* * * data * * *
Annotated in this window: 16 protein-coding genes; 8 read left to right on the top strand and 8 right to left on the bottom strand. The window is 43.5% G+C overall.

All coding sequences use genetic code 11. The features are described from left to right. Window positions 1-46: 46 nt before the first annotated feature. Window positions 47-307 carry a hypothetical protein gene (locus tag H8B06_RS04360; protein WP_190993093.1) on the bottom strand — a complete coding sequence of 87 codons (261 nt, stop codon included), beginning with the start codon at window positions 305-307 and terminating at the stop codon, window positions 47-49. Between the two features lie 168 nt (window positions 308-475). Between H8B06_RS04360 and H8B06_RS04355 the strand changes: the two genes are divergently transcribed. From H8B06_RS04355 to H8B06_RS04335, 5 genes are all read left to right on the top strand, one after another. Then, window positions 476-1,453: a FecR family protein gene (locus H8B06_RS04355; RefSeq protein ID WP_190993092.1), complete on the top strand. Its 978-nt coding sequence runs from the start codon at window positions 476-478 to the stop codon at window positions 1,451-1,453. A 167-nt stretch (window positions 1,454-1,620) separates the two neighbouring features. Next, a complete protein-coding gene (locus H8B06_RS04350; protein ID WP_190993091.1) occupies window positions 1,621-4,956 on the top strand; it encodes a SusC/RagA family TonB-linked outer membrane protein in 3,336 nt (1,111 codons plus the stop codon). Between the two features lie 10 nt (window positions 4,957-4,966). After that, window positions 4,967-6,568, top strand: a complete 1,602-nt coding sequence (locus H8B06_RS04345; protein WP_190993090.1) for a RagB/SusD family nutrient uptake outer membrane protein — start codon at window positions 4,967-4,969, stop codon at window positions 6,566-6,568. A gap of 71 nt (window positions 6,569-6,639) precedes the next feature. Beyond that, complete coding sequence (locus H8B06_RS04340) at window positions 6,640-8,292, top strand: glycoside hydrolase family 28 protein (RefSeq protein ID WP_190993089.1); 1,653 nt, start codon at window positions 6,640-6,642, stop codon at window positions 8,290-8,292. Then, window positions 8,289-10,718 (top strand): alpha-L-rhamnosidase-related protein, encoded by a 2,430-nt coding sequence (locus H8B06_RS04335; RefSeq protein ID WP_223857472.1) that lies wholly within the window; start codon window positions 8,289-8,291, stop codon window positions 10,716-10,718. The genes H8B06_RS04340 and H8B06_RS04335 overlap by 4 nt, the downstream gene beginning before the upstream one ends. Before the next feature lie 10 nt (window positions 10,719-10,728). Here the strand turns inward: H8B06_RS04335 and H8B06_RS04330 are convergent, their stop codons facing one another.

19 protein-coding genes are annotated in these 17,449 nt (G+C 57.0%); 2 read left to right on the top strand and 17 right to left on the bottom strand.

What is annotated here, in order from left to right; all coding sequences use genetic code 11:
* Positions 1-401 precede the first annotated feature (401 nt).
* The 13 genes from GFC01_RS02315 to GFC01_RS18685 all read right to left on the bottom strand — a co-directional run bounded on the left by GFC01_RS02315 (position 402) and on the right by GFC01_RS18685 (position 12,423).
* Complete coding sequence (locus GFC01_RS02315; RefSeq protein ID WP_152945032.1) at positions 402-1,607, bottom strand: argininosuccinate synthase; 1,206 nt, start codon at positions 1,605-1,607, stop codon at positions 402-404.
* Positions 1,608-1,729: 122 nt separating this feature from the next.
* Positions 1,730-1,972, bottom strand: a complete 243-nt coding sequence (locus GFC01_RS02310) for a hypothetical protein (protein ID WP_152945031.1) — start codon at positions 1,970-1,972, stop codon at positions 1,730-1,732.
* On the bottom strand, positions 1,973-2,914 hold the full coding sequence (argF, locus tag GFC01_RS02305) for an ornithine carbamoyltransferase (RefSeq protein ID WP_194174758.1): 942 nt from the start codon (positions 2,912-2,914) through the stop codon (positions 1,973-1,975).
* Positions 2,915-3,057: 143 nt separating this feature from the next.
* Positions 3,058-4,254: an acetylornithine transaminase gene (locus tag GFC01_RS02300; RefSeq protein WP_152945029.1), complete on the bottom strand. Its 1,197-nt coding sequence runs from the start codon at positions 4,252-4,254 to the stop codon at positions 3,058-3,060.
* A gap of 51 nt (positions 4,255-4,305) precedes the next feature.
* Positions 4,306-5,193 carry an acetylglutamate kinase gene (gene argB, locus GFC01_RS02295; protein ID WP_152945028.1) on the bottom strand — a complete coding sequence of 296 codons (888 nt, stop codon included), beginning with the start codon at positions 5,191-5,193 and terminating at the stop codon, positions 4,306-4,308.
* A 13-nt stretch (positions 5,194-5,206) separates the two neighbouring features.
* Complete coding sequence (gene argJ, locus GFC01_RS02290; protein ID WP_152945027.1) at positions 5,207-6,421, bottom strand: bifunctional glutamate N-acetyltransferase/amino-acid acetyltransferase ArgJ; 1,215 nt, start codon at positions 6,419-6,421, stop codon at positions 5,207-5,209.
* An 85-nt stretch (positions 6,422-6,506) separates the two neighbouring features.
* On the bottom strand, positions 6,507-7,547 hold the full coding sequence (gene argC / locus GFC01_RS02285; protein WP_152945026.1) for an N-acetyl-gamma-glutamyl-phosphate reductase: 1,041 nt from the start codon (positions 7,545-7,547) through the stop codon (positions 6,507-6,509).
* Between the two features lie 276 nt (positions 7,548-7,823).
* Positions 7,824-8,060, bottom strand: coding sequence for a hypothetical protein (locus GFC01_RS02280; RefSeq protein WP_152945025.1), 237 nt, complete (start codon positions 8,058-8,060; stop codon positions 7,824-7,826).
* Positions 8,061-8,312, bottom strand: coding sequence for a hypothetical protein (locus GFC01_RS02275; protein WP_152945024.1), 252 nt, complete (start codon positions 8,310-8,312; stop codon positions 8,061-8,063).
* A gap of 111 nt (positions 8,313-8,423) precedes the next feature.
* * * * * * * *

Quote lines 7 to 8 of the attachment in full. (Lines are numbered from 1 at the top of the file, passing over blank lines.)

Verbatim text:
* Complete coding sequence (locus GFC01_RS02315; RefSeq protein ID WP_152945032.1) at positions 402-1,607, bottom strand: argininosuccinate synthase; 1,206 nt, start codon at positions 1,605-1,607, stop codon at positions 402-404.
* Positions 1,608-1,729: 122 nt separating this feature from the next.